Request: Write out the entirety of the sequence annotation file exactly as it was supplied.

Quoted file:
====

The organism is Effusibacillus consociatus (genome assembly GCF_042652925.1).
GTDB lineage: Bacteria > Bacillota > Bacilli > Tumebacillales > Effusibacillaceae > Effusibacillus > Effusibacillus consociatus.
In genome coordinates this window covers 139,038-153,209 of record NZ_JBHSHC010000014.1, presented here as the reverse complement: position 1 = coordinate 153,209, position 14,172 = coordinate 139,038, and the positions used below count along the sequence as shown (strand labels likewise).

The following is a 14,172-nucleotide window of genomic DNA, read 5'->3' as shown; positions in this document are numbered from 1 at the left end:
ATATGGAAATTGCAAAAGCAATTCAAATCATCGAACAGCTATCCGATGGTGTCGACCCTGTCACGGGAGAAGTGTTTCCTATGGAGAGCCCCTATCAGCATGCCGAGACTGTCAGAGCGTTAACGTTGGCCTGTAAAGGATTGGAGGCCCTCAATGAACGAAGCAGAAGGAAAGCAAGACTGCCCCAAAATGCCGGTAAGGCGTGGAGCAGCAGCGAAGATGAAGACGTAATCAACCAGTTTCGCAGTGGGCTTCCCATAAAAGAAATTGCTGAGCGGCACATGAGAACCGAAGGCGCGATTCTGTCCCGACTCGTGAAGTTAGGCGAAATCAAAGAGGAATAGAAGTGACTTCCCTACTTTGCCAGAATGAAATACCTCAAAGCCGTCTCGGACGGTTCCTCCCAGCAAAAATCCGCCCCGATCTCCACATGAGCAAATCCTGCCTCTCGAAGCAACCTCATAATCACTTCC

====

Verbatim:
The organism is Effusibacillus consociatus (genome assembly GCF_042652925.1).
GTDB lineage: Bacteria > Bacillota > Bacilli > Tumebacillales > Effusibacillaceae > Effusibacillus > Effusibacillus consociatus.
In genome coordinates this window covers 139,038-153,209 of record NZ_JBHSHC010000014.1, presented here as the reverse complement: position 1 = coordinate 153,209, position 14,172 = coordinate 139,038, and the positions used below count along the sequence as shown (strand labels likewise).

The following is a 14,172-nucleotide window of genomic DNA, read 5'->3' as shown; positions in this document are numbered from 1 at the left end:
ATATGGAAATTGCAAAAGCAATTCAAATCATCGAACAGCTATCCGATGGTGTCGACCCTGTCACGGGAGAAGTGTTTCCTATGGAGAGCCCCTATCAGCATGCCGAGACTGTCAGAGCGTTAACGTTGGCCTGTAAAGGATTGGAGGCCCTCAATGAACGAAGCAGAAGGAAAGCAAGACTGCCCCAAAATGCCGGTAAGGCGTGGAGCAGCAGCGAAGATGAAGACGTAATCAACCAGTTTCGCAGTGGGCTTCCCATAAAAGAAATTGCTGAGCGGCACATGAGAACCGAAGGCGCGATTCTGTCCCGACTCGTGAAGTTAGGCGAAATCAAAGAGGAATAGAAGTGACTTCCCTACTTTGCCAGAATGAAATACCTCAAAGCCGTCTCGGACGGTTCCTCCCAGCAAAAATCCGCCCCGATCTCCACATGAGCAAATCCTGCCTCTCGAAGCAACCTCATAATCACTTCC